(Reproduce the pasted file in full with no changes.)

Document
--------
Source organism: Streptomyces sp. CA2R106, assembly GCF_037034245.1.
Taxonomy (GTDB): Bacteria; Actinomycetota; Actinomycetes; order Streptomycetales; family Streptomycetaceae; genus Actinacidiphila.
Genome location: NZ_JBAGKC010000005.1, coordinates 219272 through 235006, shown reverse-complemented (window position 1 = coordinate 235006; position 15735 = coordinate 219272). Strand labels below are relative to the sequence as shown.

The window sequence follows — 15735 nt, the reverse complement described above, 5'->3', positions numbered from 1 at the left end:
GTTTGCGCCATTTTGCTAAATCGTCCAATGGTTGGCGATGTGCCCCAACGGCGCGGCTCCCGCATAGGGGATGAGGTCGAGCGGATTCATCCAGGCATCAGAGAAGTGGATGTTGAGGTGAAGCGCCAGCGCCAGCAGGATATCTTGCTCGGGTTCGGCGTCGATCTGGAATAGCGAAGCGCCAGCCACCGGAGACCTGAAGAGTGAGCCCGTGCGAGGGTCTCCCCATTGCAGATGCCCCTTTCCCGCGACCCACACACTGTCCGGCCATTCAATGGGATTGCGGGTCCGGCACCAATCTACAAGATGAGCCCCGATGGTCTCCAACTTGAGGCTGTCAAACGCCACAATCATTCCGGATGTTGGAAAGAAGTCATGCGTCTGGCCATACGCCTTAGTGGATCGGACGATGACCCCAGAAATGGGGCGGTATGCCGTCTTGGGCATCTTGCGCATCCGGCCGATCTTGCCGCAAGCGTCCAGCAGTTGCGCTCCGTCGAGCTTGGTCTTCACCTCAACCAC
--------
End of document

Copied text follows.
Source organism: Streptomyces sp. CA2R106, assembly GCF_037034245.1.
Taxonomy (GTDB): Bacteria; Actinomycetota; Actinomycetes; order Streptomycetales; family Streptomycetaceae; genus Actinacidiphila.
Genome location: NZ_JBAGKC010000005.1, coordinates 219272 through 235006, shown reverse-complemented (window position 1 = coordinate 235006; position 15735 = coordinate 219272). Strand labels below are relative to the sequence as shown.

The window sequence follows — 15735 nt, the reverse complement described above, 5'->3', positions numbered from 1 at the left end:
GTTTGCGCCATTTTGCTAAATCGTCCAATGGTTGGCGATGTGCCCCAACGGCGCGGCTCCCGCATAGGGGATGAGGTCGAGCGGATTCATCCAGGCATCAGAGAAGTGGATGTTGAGGTGAAGCGCCAGCGCCAGCAGGATATCTTGCTCGGGTTCGGCGTCGATCTGGAATAGCGAAGCGCCAGCCACCGGAGACCTGAAGAGTGAGCCCGTGCGAGGGTCTCCCCATTGCAGATGCCCCTTTCCCGCGACCCACACACTGTCCGGCCATTCAATGGGATTGCGGGTCCGGCACCAATCTACAAGATGAGCCCCGATGGTCTCCAACTTGAGGCTGTCAAACGCCACAATCATTCCGGATGTTGGAAAGAAGTCATGCGTCTGGCCATACGCCTTAGTGGATCGGACGATGACCCCAGAAATGGGGCGGTATGCCGTCTTGGGCATCTTGCGCATCCGGCCGATCTTGCCGCAAGCGTCCAGCAGTTGCGCTCCGTCGAGCTTGGTCTTCACCTCAACCAC